If the POA is contained in a deed used for a land or water dealing then the requirements discussed above apply in respect of physical signature in the physical presence of an authorised witness.
Requirements for witnessing over AV link
When witnessing signatures via AV link special witnesses (e.g., an Australian legal practitioner) must comply with certain procedural requirements, including but not limited to:
- observing the signatory signing the document in real time over the AV link;
- being satisfied that the person is freely and voluntarily signing the document;
- sufficiently verifying the identity of the signatory; and
- confirming the document witnessed.
It is always recommended that you seek relevant legal advice before implementing the new way of executing documents.
Companies and registered schemes can now use technology to virtually hold meetings (such as annual general meetings), provide meeting-related materials and execute documents.
The permanent measures are:
- Documents (including deeds) to be signed under the Corporations Act in relation to meetings or resolutions, or otherwise, can be signed physically or electronically. There is no need for a company to affix its common seal when signing documents, but where this is done the witnessing of the affixation may be done personally or via AV link.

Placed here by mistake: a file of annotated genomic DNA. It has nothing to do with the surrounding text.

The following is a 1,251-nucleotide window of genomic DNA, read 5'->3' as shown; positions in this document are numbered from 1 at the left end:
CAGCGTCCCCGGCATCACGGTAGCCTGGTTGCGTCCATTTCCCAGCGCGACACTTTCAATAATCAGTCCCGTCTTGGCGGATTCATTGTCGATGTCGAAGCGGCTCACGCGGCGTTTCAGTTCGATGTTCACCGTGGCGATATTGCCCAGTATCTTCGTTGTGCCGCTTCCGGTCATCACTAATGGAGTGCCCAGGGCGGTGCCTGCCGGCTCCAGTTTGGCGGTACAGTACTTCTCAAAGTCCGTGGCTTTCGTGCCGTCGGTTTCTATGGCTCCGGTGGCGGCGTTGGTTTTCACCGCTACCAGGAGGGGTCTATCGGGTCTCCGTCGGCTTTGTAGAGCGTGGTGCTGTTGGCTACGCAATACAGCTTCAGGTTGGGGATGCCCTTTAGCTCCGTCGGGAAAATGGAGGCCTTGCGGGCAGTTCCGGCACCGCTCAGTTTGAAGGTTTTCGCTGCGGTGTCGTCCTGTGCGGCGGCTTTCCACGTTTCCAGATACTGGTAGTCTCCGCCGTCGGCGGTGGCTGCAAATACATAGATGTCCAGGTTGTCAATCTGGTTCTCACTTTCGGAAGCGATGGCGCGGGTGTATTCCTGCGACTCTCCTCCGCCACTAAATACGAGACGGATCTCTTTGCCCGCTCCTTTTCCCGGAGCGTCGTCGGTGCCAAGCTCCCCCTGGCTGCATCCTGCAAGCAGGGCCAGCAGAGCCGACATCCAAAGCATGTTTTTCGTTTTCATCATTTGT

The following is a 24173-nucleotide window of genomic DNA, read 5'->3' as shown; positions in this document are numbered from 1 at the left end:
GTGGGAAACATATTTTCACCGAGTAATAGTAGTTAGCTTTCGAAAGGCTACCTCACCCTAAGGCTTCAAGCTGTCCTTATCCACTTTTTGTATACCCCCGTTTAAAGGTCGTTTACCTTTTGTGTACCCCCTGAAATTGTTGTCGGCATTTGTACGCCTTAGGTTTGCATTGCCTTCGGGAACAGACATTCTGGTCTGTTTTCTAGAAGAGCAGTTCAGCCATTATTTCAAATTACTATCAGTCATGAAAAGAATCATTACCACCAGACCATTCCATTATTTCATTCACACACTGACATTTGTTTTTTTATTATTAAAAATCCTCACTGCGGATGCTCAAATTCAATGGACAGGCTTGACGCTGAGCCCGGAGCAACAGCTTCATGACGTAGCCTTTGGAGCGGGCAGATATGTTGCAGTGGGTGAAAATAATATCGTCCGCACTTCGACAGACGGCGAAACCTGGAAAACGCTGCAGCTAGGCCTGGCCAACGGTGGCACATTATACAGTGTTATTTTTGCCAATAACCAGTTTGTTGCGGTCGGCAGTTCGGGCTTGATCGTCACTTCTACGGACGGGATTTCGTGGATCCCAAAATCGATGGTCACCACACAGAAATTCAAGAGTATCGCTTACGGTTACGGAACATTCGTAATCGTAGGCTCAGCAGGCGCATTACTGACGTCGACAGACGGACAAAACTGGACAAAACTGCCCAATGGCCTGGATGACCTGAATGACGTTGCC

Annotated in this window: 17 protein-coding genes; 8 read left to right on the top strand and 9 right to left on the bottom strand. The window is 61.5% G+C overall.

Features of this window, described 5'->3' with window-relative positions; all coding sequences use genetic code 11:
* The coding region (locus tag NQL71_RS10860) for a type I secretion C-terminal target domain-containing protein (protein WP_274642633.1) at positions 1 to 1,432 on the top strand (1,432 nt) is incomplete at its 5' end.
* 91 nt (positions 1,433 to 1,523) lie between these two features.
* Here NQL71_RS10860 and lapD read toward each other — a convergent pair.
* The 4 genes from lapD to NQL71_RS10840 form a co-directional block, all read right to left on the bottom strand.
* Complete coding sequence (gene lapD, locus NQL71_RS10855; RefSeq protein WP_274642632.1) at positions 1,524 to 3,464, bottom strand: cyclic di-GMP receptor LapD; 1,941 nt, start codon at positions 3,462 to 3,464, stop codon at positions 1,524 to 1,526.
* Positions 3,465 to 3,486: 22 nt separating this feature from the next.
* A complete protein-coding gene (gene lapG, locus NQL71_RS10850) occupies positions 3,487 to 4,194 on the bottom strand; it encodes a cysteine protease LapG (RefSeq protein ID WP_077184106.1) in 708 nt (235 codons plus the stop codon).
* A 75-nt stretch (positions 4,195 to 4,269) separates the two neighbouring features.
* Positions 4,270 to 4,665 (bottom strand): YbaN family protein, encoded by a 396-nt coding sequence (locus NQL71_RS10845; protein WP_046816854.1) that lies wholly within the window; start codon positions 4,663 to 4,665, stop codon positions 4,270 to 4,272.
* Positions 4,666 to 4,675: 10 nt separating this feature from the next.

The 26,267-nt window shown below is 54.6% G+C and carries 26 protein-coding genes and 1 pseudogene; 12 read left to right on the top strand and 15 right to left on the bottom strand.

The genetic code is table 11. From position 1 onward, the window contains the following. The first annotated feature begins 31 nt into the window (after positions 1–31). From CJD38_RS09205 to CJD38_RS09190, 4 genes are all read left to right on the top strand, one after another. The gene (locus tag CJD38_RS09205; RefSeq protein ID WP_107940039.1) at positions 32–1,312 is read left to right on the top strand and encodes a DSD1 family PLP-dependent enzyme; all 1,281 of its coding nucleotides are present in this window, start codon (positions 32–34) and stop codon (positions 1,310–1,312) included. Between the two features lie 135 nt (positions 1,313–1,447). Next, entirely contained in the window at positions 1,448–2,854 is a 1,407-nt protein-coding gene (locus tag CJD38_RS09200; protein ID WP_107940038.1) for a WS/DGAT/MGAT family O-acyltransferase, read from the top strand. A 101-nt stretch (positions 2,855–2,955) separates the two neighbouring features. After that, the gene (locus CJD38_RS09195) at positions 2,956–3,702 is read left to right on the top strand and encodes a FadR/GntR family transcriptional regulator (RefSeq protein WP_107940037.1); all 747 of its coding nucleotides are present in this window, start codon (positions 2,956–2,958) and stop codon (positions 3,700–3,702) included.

- A company is taken to have signed a document electronically if:
- the method identifies the person signing and indicates their intention with respect to the information contained in the document; and
- the method used was reliable and appropriate for the purpose for which the information was recorded.
- It is not necessary for:
- a person to sign the same physical document that is required to be signed by another person or persons;
- a person to sign the same page of a document that is required to be signed by another person or persons;
- different persons to use the same method of signing a document;
- the document to contain all the information recorded in the document.
- To be valid deeds are no longer required to be on paper, parchment or vellum, witnessed or delivered.
- Proprietary companies with a sole director and no company secretary can execute a document validly by the sole director signing the document, and third parties can rely on that execution as binding and valid.
- Companies and responsible entities of registered schemes can give meeting-related documents to a person by physical or electronic means, at the person’s election.